“I don’t want to talk about Justice Dinakaran. There is an impeachment proceeding pending. The matter is looked after by a separate committee and the Vice-President has appointed a committee”, he said.

The CJI said the thinking process is there to deal with the errant judges and government is in the process of bringing Judicial Accountability Bill which is before the select committee of Parliament.

He was responding to a question whether there was a need for some mechanism to deal with erring judges, particularly in the light of aspersions cast on some judges.

“That is why the government is thinking about bringing the Judicial Accountabilty Bill that has been sent to select committee or some expert body. All thinking process is there,” the CJI said.

He said “halfway” mechanism is often criticised. “Judges are not like ordinary govt. servants. If integrity of a judge is doubtful, we cannot censure him or warn him or suspend him. It should be the end of his career. So, that is why halfway methods are not suitable for judiciary.”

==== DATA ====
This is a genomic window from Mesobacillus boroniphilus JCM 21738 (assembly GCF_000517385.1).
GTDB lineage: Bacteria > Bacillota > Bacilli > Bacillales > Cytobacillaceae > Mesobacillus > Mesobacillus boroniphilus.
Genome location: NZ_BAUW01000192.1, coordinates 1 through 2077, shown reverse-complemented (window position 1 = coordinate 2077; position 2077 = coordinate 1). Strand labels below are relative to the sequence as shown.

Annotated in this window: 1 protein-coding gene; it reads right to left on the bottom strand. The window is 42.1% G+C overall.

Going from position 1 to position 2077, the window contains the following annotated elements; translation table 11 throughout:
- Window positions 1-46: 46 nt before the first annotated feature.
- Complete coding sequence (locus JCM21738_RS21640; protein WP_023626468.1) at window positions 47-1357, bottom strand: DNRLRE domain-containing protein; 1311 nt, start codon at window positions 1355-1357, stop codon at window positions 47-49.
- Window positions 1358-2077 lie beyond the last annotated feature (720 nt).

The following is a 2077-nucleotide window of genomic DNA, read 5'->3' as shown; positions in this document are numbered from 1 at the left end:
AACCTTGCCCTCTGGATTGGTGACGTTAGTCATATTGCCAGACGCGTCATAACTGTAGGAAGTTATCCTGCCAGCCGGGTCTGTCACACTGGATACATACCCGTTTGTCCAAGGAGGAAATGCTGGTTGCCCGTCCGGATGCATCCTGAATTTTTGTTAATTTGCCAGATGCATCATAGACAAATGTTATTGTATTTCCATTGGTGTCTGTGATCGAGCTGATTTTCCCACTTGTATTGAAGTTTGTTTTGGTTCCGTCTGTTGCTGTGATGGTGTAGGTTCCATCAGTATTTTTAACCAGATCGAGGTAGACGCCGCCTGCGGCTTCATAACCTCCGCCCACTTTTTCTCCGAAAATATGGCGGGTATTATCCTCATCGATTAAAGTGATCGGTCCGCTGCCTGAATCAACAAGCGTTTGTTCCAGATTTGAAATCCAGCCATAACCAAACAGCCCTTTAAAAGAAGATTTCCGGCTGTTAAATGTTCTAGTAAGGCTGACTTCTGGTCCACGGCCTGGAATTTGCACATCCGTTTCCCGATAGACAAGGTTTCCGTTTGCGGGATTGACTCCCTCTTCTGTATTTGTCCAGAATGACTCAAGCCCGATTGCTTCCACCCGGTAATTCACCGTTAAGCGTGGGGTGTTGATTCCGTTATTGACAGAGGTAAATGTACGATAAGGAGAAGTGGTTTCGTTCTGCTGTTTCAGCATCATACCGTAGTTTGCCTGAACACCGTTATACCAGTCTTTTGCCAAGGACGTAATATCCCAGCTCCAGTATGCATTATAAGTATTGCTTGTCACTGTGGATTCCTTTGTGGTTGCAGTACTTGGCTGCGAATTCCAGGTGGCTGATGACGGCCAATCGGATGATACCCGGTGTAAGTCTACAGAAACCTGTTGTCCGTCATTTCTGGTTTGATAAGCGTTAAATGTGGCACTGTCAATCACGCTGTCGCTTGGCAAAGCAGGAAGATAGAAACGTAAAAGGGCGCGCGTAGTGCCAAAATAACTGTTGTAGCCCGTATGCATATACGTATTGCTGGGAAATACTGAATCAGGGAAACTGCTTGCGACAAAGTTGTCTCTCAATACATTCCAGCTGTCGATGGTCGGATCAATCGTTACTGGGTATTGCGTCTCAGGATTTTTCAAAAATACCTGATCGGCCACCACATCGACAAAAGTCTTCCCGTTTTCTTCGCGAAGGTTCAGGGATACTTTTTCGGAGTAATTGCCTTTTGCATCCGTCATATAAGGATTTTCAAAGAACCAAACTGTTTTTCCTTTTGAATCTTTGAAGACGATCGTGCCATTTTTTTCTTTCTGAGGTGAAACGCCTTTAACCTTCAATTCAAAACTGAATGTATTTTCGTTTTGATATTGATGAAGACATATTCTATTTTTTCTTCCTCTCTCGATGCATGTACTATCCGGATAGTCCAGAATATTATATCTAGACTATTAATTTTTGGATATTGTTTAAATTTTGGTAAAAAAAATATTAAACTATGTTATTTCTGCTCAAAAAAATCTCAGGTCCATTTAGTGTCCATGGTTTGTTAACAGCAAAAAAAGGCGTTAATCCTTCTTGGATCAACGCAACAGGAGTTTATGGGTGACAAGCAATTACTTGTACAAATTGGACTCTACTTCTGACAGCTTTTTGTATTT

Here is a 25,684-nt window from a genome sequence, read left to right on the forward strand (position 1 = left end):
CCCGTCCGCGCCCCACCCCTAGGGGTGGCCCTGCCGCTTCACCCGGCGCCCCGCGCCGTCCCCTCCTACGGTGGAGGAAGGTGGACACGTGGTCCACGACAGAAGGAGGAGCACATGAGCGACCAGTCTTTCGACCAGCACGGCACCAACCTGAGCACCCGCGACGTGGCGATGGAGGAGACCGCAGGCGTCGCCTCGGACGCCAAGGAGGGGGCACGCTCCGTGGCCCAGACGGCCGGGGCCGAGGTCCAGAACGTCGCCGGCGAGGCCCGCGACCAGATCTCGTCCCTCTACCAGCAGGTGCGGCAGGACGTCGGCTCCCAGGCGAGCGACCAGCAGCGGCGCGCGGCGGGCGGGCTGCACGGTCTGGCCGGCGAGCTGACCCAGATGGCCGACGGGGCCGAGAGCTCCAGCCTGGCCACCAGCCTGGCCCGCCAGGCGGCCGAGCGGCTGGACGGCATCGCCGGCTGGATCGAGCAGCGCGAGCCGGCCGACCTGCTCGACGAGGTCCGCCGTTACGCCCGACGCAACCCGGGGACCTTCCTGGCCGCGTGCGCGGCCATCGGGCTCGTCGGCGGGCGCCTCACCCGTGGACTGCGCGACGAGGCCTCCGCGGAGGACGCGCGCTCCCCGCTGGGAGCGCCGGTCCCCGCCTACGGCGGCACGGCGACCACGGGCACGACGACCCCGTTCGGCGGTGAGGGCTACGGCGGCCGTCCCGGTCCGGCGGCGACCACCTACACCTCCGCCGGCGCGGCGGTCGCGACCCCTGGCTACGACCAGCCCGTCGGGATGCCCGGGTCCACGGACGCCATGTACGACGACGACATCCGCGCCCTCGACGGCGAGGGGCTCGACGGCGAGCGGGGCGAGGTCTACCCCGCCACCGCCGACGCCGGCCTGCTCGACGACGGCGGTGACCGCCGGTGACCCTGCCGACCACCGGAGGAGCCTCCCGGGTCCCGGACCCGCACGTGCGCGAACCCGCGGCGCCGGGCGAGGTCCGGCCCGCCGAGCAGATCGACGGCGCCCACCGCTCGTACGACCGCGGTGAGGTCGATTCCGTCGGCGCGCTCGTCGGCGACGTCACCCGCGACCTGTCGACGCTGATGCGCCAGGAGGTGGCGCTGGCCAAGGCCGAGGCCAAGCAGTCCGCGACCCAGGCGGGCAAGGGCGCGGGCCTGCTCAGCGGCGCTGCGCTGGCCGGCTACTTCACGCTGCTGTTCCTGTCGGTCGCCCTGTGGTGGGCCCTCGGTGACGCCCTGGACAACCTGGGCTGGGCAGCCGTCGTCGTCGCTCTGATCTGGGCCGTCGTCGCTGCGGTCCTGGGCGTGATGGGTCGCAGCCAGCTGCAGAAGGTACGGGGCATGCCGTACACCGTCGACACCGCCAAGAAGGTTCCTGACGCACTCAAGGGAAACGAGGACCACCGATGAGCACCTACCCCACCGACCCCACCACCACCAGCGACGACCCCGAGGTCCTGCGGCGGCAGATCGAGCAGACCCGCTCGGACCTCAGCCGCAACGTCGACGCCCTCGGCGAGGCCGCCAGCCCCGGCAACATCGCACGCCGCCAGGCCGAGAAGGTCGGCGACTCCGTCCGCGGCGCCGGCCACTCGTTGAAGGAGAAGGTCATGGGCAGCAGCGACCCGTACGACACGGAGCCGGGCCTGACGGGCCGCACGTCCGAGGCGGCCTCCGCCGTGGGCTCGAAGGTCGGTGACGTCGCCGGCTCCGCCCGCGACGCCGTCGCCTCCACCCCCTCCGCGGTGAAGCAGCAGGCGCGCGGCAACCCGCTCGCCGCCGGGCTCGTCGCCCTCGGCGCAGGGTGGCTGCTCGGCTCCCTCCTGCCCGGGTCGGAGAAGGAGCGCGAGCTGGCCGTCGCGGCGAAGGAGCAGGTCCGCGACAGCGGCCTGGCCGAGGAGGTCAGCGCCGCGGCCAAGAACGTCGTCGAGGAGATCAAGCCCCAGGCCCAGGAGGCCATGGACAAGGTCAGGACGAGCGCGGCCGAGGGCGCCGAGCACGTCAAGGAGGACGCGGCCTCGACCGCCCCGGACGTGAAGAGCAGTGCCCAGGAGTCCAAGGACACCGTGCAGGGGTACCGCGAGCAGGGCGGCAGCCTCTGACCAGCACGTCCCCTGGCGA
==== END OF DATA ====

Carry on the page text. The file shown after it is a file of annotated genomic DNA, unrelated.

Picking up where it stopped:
Asked if he was against impeachment, Justice Balakrishnan said “no no, I am not against it. Ultimately, impeachment is decided by Parliament. It is members of Parliament who decide.

That is why it is criticised in England also. It is ultimately a political decision. I am not against it.”

Justice Balakrishnan disagreed with the view that he wanted immunity from ambit of the transparency law.

“I never wanted any immunity from the RTI. I give so much information. So many information Supreme Court has given. Somebody has said that the Supreme Court has given the highest number of answers to the RTI questions. We don’t have any petty matter at all,” he said adding he did not favour any amendment in the transparency law.

Maintaining that the whole issue was for protection of independence of judiciary, he said the problem was there on a limited issue relating to the reputation and dignity of the office.